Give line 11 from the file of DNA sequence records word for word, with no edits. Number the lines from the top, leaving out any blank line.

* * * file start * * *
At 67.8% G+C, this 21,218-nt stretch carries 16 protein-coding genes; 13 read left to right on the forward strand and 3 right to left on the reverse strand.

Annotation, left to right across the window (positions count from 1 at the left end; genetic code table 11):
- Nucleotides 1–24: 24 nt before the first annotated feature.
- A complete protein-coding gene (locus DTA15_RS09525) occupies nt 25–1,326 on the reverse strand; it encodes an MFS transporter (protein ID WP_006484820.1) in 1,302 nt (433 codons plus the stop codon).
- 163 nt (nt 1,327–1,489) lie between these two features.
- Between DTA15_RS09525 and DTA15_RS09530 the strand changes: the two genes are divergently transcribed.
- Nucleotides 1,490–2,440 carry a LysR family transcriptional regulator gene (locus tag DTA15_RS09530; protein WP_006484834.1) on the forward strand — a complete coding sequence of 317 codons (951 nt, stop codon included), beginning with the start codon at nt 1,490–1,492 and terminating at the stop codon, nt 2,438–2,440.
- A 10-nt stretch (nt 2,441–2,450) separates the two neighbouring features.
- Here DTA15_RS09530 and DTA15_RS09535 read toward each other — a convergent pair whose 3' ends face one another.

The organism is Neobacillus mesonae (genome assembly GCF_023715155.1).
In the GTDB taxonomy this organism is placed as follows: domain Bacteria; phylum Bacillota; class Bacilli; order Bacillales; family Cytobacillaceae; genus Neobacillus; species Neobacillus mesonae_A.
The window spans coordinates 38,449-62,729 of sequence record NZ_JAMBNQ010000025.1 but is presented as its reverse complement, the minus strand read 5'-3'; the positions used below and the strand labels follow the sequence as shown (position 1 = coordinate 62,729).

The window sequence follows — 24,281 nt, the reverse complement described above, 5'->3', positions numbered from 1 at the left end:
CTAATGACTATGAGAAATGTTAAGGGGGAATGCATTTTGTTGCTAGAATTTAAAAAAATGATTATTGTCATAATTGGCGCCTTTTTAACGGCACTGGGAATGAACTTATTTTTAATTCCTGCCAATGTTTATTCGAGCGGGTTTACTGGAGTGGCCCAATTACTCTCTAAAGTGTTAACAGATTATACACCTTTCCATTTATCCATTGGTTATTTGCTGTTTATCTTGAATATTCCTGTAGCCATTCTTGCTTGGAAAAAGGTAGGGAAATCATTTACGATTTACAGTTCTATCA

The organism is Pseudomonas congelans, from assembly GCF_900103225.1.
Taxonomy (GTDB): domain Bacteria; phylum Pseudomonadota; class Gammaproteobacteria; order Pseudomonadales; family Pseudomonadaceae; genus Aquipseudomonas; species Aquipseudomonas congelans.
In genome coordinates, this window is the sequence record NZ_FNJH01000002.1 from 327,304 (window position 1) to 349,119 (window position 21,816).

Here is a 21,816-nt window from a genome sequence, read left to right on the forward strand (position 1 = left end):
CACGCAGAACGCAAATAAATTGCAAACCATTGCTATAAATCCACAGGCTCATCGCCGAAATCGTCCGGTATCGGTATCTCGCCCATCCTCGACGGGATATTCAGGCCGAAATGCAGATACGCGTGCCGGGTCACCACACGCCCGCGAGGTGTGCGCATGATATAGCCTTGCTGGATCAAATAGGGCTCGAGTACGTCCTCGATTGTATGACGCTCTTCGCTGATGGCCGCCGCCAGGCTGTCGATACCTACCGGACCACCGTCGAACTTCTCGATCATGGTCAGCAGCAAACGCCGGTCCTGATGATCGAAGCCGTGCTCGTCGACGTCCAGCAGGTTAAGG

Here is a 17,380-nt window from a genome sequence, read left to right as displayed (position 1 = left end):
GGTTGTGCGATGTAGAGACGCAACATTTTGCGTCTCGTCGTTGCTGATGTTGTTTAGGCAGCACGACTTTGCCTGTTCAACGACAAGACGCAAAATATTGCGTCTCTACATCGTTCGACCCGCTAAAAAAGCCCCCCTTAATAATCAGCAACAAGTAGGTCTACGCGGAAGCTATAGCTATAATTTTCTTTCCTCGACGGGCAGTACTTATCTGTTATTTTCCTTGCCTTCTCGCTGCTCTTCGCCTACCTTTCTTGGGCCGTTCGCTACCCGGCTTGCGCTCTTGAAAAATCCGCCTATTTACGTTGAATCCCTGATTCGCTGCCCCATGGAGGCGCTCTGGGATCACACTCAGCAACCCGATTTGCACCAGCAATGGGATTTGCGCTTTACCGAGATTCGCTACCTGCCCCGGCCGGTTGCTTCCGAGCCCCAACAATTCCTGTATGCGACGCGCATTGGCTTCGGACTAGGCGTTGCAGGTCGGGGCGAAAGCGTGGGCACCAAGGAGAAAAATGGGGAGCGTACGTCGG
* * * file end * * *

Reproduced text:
In the GTDB taxonomy this organism is placed as follows: domain Bacteria; phylum Bacillota; class Bacilli; order Bacillales; family Cytobacillaceae; genus Neobacillus; species Neobacillus mesonae_A.